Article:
“Is it?” I asked, trying to read the answer in his face. This time he didn’t try to evade my inspection of his features, but stood offering me back wide, candid blue eyes that seemed full of nothing but summer. The sheer earnest sweetness of that look transfigured him for a moment; he looked younger, and far less hurt, than he had ever truly been in all our acquaintance. And this served to tell me only that he was perfectly sincere in wanting to reassure me, not that he was genuinely safe. I demanded, “What dose to you take?”
“Usually forty grains.”
I tried not to let myself grimace. “That is rather the high end of enough, is it not?” I said. “Do you measure it carefully? In the light? At the same time each evening?”
“Yes! Well, not always at the same time, no, but I was never seriously intending...”
“Tell me what immediate steps should be taken in case of chloral poisoning.”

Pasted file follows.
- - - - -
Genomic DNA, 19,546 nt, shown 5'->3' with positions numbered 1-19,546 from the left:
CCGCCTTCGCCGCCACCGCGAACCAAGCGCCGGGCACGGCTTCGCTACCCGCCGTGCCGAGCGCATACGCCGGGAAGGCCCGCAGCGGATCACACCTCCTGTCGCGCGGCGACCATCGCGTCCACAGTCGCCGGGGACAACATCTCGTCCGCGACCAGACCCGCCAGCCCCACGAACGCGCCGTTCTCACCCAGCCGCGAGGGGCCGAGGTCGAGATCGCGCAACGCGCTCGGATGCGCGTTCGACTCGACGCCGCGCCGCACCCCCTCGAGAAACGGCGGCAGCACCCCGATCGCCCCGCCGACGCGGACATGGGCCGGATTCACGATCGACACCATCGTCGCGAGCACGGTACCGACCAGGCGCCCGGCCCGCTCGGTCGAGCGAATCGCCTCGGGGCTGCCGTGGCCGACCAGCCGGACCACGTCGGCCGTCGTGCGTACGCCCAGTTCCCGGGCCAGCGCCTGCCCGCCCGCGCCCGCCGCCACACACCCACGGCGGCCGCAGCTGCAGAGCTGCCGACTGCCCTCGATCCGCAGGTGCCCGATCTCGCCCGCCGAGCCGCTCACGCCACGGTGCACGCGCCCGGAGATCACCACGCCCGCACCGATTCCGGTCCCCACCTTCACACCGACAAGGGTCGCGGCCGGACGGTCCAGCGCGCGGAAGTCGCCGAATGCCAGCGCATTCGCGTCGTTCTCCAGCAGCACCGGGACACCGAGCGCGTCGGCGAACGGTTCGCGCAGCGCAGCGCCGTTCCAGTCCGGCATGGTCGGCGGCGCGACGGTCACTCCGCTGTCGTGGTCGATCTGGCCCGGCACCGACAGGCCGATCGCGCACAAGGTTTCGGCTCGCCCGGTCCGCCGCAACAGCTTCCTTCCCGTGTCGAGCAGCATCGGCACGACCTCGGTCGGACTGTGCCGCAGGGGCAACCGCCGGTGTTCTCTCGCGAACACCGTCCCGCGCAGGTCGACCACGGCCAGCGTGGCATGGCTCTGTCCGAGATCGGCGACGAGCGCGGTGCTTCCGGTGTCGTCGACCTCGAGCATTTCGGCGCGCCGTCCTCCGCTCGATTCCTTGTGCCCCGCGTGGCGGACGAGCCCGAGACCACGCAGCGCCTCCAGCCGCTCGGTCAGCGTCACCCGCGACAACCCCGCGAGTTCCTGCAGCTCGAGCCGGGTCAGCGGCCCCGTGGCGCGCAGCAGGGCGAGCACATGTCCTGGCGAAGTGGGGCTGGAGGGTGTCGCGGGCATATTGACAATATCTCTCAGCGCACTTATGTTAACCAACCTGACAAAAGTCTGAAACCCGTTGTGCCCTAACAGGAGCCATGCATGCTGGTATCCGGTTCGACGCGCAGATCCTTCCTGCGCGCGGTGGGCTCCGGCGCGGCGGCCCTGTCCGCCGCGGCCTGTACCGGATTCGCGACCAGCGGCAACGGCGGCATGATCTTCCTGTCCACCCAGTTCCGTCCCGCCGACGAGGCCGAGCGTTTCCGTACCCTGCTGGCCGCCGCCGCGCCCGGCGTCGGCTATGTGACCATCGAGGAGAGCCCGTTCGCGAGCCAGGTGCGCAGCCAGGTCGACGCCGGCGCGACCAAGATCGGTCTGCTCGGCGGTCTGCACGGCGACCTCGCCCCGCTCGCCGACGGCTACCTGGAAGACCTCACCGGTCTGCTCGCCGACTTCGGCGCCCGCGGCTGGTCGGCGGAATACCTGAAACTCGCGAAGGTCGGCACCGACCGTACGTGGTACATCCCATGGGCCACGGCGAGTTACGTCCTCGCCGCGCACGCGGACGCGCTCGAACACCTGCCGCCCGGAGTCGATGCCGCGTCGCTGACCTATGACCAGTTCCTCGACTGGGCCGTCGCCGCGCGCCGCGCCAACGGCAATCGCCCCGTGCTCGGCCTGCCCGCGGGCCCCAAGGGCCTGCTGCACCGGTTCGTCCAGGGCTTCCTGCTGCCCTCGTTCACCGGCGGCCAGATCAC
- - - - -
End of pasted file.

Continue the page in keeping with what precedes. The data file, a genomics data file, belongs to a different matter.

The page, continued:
His eyes went even wider with surprise and alarm. “Holmes, I won’t. I promise. I’ve already told you. It was something I merely – wondered about, involuntarily. Not a considered thing.”
“You would have wondered about it more than once,” I said. “When was the most recent occasion?”
“I... I don’t know. But I have always dismissed it as soon as it occurred to me. You must believe me.”
“I do,” I said. “Of course I believe you. But you would hardly have started at so high a dose. Lesser quantities have ceased to work, so you have had to resort to more. These thoughts are dangerous, even without the intent to act on them. There are cases that the coroner must rule either suicide or accident but which are in truth something between. Suppose, for example, that with such thoughts as yours in the back of the mind, one takes a dose of a drug when too exhausted to concentrate or remember how much one has taken already, or when one does not much care what happens and the prospect of release seems well worth the risk...”